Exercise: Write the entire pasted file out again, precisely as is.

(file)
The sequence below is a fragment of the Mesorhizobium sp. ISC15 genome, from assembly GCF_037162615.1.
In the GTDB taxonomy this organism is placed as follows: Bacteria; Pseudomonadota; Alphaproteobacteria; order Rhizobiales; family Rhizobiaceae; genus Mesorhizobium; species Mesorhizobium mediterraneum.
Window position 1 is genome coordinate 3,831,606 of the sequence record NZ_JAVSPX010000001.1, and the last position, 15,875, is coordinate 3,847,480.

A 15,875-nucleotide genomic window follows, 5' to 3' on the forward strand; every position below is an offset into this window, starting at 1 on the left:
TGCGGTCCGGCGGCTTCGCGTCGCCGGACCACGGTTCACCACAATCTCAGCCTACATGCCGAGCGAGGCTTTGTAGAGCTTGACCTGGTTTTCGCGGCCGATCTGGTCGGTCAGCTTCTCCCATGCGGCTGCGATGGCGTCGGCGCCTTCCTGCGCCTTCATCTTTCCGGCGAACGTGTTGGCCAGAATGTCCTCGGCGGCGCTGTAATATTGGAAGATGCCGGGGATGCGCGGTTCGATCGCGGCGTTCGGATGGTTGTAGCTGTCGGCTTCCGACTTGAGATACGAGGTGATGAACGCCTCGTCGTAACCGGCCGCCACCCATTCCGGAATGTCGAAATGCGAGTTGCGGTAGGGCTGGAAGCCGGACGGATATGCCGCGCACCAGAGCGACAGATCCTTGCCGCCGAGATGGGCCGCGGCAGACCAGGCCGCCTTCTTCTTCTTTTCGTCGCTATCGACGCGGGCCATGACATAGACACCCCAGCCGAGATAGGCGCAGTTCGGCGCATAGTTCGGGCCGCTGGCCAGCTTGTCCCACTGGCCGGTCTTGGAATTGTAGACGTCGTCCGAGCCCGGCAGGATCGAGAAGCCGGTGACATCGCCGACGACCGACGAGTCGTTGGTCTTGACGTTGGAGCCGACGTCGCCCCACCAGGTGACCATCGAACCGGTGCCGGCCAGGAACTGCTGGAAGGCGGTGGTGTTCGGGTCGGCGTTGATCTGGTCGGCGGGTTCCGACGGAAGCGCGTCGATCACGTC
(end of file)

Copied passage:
The sequence below is a fragment of the Mesorhizobium sp. ISC15 genome, from assembly GCF_037162615.1.
In the GTDB taxonomy this organism is placed as follows: Bacteria; Pseudomonadota; Alphaproteobacteria; order Rhizobiales; family Rhizobiaceae; genus Mesorhizobium; species Mesorhizobium mediterraneum.
Window position 1 is genome coordinate 3,831,606 of the sequence record NZ_JAVSPX010000001.1, and the last position, 15,875, is coordinate 3,847,480.

A 15,875-nucleotide genomic window follows, 5' to 3' on the forward strand; every position below is an offset into this window, starting at 1 on the left:
TGCGGTCCGGCGGCTTCGCGTCGCCGGACCACGGTTCACCACAATCTCAGCCTACATGCCGAGCGAGGCTTTGTAGAGCTTGACCTGGTTTTCGCGGCCGATCTGGTCGGTCAGCTTCTCCCATGCGGCTGCGATGGCGTCGGCGCCTTCCTGCGCCTTCATCTTTCCGGCGAACGTGTTGGCCAGAATGTCCTCGGCGGCGCTGTAATATTGGAAGATGCCGGGGATGCGCGGTTCGATCGCGGCGTTCGGATGGTTGTAGCTGTCGGCTTCCGACTTGAGATACGAGGTGATGAACGCCTCGTCGTAACCGGCCGCCACCCATTCCGGAATGTCGAAATGCGAGTTGCGGTAGGGCTGGAAGCCGGACGGATATGCCGCGCACCAGAGCGACAGATCCTTGCCGCCGAGATGGGCCGCGGCAGACCAGGCCGCCTTCTTCTTCTTTTCGTCGCTATCGACGCGGGCCATGACATAGACACCCCAGCCGAGATAGGCGCAGTTCGGCGCATAGTTCGGGCCGCTGGCCAGCTTGTCCCACTGGCCGGTCTTGGAATTGTAGACGTCGTCCGAGCCCGGCAGGATCGAGAAGCCGGTGACATCGCCGACGACCGACGAGTCGTTGGTCTTGACGTTGGAGCCGACGTCGCCCCACCAGGTGACCATCGAACCGGTGCCGGCCAGGAACTGCTGGAAGGCGGTGGTGTTCGGGTCGGCGTTGATCTGGTCGGCGGGTTCCGACGGAAGCGCGTCGATCACGTC